Helena Petrovna Blavatsky died on May 8th, 1891 (Henderson; Kingsland 252). In the years leading up to her death, Blavatsky had fallen gravely ill a number of times, and is said to have been healed by her Masters on more than one occasion (Kingsland 114-119). After Blavatsky’s death, Olcott is said to have re-ordered the Theosophical Society to better align with his vision of what the Society should be, thus moving away from Blavatsky’s highly esoteric structure (Prothero 210). Blavatsky’s death is still honoured by those who are a part of the Theosophical Society today (Henderson).



Bevir, Mark (1994) “The West Turns Eastward: Madame Blavatsky and the Transformation of the Occult Tradition.” Journal of the American Academy of Religion 62:747-76. Accessed on October 2, 2018. doi: 10.1093/jaarel/LXII.3.747

Bevir Mark (2003) “Theosophy and the Origins of the Indian National Congress.” International Journal of Hindu Studies 7:99-115. Accessed on October 4, 2018. doi:10.1007/s11407-003-0005-4

Crow, John L. (2012) “Taming the Astral Body: The Theosophical Society’s Ongoing Problem of Emotion and Control.” Journal of the American Academy of Religion 80:691-717. Accessed on October 2, 2018. doi:10.1093/jaarel/lfs042.

Henderson, Helene (Ed.) (2015) “Death of Blavatsky (Helena Petrovna).” In Holidays, Festivals, and Celebrations of the World Dictionary. Detroit: Omnigraphics Inc.

Kingsland, William (1985) The Real H. P. Blavatsky: A Stud in Theosophy, and a Memoir of a Great Soul. London: Theosophical Publishing House LTD.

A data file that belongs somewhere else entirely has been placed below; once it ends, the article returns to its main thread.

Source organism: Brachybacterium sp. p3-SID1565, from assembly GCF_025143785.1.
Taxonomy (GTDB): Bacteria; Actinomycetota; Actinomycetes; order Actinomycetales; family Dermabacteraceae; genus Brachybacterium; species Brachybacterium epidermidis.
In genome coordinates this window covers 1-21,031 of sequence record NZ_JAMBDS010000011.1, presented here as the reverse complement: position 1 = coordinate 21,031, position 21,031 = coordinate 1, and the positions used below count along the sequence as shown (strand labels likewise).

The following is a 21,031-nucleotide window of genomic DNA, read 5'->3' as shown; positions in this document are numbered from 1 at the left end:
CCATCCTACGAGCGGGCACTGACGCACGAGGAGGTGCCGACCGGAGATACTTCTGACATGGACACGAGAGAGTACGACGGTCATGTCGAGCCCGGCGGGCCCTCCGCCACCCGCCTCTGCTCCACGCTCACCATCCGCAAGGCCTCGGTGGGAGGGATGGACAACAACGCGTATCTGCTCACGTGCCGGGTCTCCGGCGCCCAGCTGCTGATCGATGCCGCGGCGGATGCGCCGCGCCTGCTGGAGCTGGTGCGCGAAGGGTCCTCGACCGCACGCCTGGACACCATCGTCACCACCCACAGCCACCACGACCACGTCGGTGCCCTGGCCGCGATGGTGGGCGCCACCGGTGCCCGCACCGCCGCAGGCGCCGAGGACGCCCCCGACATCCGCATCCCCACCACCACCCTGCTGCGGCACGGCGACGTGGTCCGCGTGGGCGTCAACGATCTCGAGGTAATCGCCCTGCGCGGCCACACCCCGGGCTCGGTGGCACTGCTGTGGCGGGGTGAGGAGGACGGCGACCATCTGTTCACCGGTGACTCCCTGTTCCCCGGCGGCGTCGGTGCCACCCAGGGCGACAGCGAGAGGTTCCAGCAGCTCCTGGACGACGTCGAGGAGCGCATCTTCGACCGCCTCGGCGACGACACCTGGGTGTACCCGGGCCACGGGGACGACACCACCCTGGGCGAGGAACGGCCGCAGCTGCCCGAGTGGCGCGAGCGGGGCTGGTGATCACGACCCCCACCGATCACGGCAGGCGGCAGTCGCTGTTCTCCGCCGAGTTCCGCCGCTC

Prothero, Stephen R. (1993) “From Spiritualism to Theosophy: ‘Uplifting’ a Democratic Tradition.” Religion and American Culture: A Journal of Interpretation 3:197-216. Accessed on October 2, 2018. doi:10.2307/1123988.

Related Topics

Henry Olcott

Theosophical Society

Société Spirite

The Secret Doctrine

Isis Unveiled

The Voice of Silence

The Key to Theosophy

The Metropolitan Gentry

William Quan Judge

George H. Felt

This article was written by Krystal Goltz (Fall 2018), who is entirely responsible for its content.

The God of Small Things (Arundhati Roy): Review

The God of Small Things by Arundhati Roy tells a story about the twins Estha and Rahel. Their life is filled with many tragedies that are caused by their family. The novel continues to flash back between several events at different parts in their lives. Velutha is one of the most important characters and is an untouchable servant to Estha and Rahel’s family. Another significant character is Sophie Mol and she is the twins’ cousin. Her tragic death affects both of the twins for the rest of their lives. There are several events that contain the character Baby Kochamma, the twins’ aunt. She plays a large role in manipulating the children and altering their lives inevitably. Overall the novel twists through many years of Estha and Rahel’s lives and tells a tale of traumatic events that can lead to detrimental effects in the future. It is a novel that deals with a lot of issues in the Indian society, such as loss of close family members and discrimination due to class system. A constant issue that intertwines its way through the novel is the issue of abuse. From the beginning of the book straight through until the end there are constant instances of emotional, physical, and sexual abuse. The novel not only deals with the corruption within the Indian society, but narrows it down to the corruption within a single family itself.